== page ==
A monitoring station centralizes all the information regarding the running simulation, from the number and type of connected stations, to the specific exercises that played on the 3D model. This is integrated with a station, which would play the role of instructor on traditional operator training systems. This allows a single managing point to run the full training session, including a tracking capability.

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Events and training exercises can be triggered from the graphics-based instructor station, transmitted to the control consoles (control room operators) and the VR platform (field operators). The instructor station activates control and monitoring functions using menus and a mouse. These functions include the following:

  1. Run/Freeze
  2. Snapshot
  3. Scenario
  4. Malfunction & Accident Initiation
  5. Instructor controlled variables
  6. Monitored parameters
  7. Trending
  8. Trainee Proficiency Review
  9. Operators tracking in the virtual plant
  10. Playback

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Augmented reality

In addition to simulating reality, 3D virtual reality technology enables designers and trainers to augment reality by presenting context-specific images, instructions, and reference materials into the field of vision. This further engages the user in an immersive, interactive, and 3D "augmented" environment.

The true value of VR tools and related benefits for training purposes is directly related to the "action/reaction" feeling of the trainees, as well as the availability of additional information and data, which provide a "supernatural" sense of power and understanding of the process in object. Augmented reality accomplishes this.

Augmented reality enables the interconnection of the display technology, the simulation environment, and the information processing systems to achieve accurate alignment of the real/virtual environments and multimedia data sources.

A trend diagram in augmented reality can be activated or deactivated by a trainee with a simple touch on the hand device at any time during the plant walkthrough or a task procedure. Variables and trends can be selected and customized by type and equipment, exactly as displayed in the control rooms. The data will be identical, whether it is from the simulation engine or real-time database.

Safety, risk, emergency management

Human error is a major cause of accidents. To understand the contribution of human behavior to the risk of accidents, it is essential to examine the errors people make and what leads to such errors. Through life-like training and practice, the reduction of human error probability can lead to a reduction in accident probability in process industries.

In the past, the objective of operator training was to prevent direct damage and loss of life and property from accidents. Now, it includes the wider meaning of developing human resources and increasing the productivity, safety, and efficiency of industries. So, operator education is more important than ever before.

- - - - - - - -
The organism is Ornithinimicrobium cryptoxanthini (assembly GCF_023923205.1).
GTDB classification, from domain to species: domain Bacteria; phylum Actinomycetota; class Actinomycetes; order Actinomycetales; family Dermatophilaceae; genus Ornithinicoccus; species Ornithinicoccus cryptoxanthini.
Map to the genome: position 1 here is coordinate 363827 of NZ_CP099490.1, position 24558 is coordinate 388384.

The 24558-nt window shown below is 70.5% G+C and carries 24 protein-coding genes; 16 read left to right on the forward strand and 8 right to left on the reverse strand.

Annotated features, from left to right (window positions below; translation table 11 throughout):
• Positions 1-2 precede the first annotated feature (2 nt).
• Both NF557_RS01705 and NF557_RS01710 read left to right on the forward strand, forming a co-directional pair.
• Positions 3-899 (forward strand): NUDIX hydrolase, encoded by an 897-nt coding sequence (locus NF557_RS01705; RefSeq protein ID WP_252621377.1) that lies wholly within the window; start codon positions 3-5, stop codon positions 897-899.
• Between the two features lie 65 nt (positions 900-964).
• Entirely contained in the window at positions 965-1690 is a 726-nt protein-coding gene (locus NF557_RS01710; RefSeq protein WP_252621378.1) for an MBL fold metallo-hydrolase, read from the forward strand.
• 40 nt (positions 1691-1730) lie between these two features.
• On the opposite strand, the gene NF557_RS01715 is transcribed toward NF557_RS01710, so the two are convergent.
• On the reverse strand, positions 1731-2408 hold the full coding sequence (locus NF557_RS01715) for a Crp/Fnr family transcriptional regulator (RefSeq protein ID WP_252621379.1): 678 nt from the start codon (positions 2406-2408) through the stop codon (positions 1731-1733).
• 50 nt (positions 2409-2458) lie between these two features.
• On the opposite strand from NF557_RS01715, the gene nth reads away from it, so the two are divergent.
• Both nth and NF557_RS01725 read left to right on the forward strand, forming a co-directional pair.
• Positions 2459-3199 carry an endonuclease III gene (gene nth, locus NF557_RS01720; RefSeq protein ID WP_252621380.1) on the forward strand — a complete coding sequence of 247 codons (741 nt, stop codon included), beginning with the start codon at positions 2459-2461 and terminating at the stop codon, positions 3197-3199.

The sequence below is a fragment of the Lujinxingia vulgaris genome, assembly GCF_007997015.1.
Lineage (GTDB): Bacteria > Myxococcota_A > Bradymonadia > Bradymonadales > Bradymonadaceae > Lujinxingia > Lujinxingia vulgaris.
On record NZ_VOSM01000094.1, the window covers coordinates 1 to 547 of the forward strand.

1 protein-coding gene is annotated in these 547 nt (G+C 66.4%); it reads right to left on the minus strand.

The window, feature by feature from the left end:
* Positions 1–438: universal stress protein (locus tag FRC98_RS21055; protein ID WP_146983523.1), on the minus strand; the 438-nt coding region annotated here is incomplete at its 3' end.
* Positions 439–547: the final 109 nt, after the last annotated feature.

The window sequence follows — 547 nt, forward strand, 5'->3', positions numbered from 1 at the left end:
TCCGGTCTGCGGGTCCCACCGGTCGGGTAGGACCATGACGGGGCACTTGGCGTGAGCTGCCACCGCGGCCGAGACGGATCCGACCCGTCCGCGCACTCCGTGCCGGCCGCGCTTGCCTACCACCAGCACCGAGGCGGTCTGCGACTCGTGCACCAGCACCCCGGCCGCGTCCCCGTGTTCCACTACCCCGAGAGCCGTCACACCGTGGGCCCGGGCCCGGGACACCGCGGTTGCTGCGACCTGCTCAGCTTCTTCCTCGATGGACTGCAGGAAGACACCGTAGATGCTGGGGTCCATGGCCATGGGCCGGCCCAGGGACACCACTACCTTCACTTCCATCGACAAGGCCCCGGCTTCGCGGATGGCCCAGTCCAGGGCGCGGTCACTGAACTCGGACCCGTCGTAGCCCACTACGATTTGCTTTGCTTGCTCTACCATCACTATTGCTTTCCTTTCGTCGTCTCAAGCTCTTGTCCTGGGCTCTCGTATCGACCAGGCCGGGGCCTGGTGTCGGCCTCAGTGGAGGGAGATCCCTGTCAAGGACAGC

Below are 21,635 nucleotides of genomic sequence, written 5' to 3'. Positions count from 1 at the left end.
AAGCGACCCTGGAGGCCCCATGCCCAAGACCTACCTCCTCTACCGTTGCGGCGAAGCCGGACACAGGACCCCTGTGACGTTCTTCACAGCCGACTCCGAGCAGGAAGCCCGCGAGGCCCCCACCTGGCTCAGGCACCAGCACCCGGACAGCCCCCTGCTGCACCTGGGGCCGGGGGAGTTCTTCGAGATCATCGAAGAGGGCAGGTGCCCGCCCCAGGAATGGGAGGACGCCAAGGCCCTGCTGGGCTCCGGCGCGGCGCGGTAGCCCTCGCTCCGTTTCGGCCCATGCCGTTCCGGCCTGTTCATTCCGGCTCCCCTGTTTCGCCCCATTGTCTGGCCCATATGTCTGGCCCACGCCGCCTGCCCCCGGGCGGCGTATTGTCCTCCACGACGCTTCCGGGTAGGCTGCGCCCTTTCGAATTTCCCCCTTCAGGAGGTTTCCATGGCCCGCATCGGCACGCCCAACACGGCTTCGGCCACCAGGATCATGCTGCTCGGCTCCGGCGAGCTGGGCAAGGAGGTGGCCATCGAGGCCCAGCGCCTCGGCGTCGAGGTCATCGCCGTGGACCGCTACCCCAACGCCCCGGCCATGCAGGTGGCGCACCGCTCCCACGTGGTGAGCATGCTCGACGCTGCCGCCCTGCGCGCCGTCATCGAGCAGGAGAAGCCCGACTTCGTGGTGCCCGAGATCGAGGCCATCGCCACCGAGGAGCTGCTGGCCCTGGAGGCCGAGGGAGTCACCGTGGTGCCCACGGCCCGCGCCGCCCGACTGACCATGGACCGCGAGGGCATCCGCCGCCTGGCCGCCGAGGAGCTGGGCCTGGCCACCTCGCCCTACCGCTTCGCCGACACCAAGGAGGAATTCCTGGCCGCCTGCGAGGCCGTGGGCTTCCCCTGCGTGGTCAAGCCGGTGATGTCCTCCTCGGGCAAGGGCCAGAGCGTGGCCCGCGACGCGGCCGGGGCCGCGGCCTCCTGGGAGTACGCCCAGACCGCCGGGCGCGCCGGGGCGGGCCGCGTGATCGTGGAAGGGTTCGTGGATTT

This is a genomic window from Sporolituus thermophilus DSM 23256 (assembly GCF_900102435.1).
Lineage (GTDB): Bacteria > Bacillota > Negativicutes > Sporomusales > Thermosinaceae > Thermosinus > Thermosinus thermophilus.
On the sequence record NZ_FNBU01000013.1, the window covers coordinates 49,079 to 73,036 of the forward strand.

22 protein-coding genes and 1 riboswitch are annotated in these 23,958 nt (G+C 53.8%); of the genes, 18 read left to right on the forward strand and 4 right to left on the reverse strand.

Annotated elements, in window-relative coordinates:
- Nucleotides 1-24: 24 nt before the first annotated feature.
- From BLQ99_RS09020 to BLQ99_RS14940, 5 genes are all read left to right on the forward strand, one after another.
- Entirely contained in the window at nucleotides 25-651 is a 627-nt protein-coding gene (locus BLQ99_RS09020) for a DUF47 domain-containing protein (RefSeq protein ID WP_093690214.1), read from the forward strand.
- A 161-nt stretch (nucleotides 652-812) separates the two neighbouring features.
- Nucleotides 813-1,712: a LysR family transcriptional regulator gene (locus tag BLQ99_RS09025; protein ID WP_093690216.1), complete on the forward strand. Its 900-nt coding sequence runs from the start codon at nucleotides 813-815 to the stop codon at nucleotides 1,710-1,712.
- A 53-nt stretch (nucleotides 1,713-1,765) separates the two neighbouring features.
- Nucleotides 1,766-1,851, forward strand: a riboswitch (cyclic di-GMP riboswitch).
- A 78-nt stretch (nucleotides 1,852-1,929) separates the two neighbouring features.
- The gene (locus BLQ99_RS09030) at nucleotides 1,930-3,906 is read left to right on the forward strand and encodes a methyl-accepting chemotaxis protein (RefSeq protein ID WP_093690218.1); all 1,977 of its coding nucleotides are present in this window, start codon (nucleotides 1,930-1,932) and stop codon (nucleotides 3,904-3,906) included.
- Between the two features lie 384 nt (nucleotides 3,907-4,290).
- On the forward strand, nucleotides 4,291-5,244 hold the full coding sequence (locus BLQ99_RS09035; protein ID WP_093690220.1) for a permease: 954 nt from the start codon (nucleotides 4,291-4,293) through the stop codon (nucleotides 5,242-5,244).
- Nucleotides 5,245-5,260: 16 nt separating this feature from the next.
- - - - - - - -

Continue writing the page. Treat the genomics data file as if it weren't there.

Mistakes can result from incorrect decisions, poor communications, and lack of practice in situations. Typical mistakes include failure to appreciate the dangers of equipment and materials being used, misunderstanding operational procedures and emergency situations, or the failure to realize the implications on a process plant. Individual and team training based on virtual scenarios is the most effective way to reduce these mistakes and prevent harm to trainees and the environment.

Interactive VR allows users to navigate in any direction within a computer-generated environment, creating crisis conditions, deciding what actions to take, and to immediately see the impact of those actions. The system also allows trainees to walk throughout a plant, observe all the equipment in the process, and learn how to start, run, and shut down equipment in normal conditions. Interactive VR assists in providing an introduction to basic hazards and plant safety procedures, incorporating fire alarm systems, and detailed work safety processes.

Essentially, every abnormal situation imaginable can now be tested, helping the operator understand atypical plant behaviors. Expected and predictable malfunctions can be tested and forced until the accidental sequence results in a simulated disaster, which helps avoid a real disaster. An augmented reality image of a barrier can define a safe distance from an incident in the plant. Such safety practices can now be tested and experimented for training and help risk assessors better identify hazardous scenarios in a more effective and realistic manner.

Improvement in safety performance has often meant reducing the number of accidents and the potential risk. The process of risk assessment attempts to minimize or eradicate the probability of an accident. Risk assessment has been used informally throughout history, whenever risk is associated with a decision yet to be made or an action yet to be taken. Because the outcome of a future decision is uncertain, different actions may require different outcomes, with some outcomes being more effective. Hence, human factors become critical in risk assessment.

Improving maintenance, reliability